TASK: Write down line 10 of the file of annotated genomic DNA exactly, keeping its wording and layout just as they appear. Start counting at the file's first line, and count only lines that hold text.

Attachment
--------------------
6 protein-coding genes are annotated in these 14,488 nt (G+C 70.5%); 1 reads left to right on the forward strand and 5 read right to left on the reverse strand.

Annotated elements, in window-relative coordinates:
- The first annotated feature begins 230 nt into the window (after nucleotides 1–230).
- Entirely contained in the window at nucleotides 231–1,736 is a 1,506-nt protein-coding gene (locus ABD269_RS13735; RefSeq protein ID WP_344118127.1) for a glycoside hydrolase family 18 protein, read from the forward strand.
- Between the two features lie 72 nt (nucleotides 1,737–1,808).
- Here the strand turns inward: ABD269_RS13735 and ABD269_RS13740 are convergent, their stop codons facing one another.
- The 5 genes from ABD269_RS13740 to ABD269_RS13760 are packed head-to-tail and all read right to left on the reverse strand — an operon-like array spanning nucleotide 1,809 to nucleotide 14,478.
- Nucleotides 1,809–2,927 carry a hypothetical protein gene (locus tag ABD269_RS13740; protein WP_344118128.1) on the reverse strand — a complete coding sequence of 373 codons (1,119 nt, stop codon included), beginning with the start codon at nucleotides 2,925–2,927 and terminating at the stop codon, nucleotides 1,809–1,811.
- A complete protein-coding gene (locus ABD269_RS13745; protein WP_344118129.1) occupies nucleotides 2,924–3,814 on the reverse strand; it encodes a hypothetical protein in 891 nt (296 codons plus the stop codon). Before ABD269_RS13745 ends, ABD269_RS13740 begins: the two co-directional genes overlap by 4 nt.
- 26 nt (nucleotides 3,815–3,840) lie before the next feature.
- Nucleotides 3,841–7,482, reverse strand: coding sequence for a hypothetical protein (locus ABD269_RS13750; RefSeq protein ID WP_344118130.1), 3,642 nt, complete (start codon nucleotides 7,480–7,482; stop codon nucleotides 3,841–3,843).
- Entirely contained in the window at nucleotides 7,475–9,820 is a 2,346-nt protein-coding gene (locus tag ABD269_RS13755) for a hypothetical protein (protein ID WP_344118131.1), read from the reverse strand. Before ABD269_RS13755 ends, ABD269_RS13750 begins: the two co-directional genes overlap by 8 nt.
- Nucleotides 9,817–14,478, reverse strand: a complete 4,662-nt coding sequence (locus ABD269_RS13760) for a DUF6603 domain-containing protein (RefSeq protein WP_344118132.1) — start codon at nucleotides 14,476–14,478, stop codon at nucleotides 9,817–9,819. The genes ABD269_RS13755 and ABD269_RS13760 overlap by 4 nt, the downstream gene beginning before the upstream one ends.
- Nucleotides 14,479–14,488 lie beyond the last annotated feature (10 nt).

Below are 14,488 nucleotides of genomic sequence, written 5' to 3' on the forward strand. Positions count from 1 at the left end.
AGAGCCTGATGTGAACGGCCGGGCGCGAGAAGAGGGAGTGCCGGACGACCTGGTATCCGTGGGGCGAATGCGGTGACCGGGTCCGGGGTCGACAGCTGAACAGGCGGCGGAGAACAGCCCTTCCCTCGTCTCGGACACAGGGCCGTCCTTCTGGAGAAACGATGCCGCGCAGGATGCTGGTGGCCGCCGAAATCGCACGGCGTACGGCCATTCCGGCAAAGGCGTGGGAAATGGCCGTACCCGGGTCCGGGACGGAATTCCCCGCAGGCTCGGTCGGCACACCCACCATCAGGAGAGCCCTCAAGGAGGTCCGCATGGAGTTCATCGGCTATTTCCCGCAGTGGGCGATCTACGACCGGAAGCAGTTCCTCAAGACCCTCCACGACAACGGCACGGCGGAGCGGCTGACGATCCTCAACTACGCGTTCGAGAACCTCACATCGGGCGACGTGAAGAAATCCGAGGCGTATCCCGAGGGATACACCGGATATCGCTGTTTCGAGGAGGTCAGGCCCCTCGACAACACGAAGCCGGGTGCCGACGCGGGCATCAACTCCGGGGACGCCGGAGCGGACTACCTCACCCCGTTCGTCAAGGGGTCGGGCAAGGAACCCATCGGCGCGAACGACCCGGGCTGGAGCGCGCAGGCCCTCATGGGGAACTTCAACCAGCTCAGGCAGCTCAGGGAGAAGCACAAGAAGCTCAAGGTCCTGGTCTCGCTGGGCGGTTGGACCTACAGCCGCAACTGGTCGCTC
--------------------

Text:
- 26 nt (nucleotides 3,815–3,840) lie before the next feature.